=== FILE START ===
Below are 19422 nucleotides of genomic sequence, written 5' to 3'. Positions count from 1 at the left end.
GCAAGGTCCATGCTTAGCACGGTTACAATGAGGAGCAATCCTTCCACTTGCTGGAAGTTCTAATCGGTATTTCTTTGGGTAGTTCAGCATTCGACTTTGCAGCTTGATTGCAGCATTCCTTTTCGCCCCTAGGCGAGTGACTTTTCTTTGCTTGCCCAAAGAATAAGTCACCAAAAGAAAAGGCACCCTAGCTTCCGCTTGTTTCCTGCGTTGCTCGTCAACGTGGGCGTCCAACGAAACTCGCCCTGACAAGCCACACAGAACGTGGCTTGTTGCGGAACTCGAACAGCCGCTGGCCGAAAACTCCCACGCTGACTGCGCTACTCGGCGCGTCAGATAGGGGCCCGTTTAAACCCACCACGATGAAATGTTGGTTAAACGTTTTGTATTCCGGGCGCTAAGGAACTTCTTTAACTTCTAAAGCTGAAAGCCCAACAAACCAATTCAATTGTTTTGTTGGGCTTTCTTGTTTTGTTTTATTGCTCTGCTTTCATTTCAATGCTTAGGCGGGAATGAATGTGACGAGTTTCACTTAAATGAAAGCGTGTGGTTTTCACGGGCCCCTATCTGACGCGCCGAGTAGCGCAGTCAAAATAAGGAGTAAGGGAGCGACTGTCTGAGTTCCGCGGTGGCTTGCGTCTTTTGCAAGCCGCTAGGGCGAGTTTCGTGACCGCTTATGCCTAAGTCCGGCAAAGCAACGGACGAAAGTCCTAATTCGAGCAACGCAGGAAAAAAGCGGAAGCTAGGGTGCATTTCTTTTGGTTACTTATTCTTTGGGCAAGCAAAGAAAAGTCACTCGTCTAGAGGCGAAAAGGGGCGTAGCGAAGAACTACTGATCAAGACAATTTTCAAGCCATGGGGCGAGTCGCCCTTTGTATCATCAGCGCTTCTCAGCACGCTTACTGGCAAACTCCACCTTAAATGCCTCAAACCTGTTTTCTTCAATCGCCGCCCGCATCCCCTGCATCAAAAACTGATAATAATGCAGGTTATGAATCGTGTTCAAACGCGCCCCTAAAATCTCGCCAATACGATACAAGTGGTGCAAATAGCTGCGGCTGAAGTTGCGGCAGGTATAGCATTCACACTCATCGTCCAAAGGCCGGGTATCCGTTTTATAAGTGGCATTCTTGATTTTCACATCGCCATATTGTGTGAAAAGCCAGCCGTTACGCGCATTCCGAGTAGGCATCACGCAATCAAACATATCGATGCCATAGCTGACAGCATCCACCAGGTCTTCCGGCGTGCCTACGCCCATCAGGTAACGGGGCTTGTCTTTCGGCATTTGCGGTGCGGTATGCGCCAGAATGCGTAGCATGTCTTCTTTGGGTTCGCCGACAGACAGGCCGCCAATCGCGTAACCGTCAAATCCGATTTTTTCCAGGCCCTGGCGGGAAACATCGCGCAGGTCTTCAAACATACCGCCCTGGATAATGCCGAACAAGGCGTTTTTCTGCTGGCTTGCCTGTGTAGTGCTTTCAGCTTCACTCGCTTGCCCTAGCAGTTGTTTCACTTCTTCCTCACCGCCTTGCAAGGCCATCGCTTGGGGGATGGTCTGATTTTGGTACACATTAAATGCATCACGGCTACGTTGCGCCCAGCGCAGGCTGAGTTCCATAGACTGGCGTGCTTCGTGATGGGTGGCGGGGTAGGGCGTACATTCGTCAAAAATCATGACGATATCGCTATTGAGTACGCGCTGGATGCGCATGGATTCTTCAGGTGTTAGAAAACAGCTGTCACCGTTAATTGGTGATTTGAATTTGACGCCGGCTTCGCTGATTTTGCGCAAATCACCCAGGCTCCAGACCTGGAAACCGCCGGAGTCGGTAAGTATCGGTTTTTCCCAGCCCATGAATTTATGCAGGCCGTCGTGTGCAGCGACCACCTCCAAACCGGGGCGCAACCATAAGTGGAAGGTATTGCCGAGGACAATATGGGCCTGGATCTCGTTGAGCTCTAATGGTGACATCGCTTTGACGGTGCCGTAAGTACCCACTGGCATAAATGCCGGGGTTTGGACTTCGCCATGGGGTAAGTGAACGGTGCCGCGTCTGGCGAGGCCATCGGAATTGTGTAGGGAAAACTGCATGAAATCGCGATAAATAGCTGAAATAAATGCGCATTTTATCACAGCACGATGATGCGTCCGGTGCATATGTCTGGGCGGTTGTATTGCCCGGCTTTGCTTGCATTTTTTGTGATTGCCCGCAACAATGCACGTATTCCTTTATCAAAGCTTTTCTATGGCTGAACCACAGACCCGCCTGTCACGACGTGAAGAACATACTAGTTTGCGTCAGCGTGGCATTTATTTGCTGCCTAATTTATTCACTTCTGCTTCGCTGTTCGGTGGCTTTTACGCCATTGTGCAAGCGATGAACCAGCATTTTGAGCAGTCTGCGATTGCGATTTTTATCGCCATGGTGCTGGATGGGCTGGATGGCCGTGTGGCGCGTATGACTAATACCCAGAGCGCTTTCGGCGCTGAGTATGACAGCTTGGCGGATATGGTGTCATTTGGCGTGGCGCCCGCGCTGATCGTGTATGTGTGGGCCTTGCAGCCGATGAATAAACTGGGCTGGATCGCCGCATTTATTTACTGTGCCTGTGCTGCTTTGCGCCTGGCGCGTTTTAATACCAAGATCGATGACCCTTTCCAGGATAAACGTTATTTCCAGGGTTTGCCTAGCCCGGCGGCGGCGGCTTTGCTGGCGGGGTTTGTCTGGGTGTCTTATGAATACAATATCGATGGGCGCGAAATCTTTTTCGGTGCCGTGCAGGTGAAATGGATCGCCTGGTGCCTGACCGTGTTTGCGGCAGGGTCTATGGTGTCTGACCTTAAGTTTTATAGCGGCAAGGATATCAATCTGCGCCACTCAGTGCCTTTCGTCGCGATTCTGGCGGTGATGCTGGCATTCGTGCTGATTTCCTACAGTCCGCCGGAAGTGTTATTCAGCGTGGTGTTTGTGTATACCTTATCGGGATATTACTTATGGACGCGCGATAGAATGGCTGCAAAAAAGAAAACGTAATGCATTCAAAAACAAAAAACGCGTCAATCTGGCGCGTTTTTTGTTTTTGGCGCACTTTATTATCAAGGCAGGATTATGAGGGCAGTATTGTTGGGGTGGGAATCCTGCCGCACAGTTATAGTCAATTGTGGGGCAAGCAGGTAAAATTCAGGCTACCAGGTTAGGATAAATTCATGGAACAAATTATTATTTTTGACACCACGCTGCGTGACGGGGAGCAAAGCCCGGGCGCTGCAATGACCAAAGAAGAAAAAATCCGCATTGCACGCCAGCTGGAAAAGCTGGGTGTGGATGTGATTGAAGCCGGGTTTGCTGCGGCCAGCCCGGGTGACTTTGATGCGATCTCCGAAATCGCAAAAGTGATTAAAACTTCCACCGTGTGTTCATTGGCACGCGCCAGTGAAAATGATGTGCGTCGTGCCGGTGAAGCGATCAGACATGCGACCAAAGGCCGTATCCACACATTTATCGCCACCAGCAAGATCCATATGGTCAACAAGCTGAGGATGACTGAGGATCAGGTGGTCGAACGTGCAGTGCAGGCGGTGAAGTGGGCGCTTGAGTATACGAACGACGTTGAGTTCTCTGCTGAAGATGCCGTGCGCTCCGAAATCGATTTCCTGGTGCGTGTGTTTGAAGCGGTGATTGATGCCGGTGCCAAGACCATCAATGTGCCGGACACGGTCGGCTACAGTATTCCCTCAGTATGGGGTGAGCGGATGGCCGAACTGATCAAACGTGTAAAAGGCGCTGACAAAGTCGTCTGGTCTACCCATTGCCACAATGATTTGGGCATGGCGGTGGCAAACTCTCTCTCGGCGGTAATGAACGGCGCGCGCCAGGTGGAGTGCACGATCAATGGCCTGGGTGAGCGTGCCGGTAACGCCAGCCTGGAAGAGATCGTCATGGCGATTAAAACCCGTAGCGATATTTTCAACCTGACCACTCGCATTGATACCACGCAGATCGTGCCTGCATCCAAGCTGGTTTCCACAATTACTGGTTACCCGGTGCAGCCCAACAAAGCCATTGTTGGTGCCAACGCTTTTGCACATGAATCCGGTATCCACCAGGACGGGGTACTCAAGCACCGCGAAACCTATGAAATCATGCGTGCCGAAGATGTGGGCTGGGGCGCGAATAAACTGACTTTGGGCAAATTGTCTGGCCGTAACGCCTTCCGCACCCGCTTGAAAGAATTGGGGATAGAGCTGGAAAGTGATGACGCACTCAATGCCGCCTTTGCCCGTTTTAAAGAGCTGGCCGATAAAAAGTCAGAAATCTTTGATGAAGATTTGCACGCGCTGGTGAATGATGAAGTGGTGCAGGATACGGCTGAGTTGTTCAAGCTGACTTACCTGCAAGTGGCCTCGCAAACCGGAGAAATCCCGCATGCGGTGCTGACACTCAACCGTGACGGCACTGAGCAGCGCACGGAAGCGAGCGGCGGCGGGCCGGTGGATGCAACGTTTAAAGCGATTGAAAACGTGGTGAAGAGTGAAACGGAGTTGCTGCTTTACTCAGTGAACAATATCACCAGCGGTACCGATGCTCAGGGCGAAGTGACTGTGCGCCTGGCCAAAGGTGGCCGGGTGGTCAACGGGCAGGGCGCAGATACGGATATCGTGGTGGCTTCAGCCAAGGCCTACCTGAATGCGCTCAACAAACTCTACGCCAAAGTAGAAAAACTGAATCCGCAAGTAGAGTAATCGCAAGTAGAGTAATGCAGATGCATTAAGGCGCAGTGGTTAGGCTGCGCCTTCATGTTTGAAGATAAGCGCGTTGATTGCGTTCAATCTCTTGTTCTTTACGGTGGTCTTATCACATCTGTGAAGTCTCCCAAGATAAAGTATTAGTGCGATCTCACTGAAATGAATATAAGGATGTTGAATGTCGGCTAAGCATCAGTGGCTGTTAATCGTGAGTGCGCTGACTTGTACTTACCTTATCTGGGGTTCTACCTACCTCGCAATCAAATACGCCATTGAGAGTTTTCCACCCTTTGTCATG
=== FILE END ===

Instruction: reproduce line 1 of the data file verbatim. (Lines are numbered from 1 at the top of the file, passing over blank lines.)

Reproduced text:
Below are 19422 nucleotides of genomic sequence, written 5' to 3'. Positions count from 1 at the left end.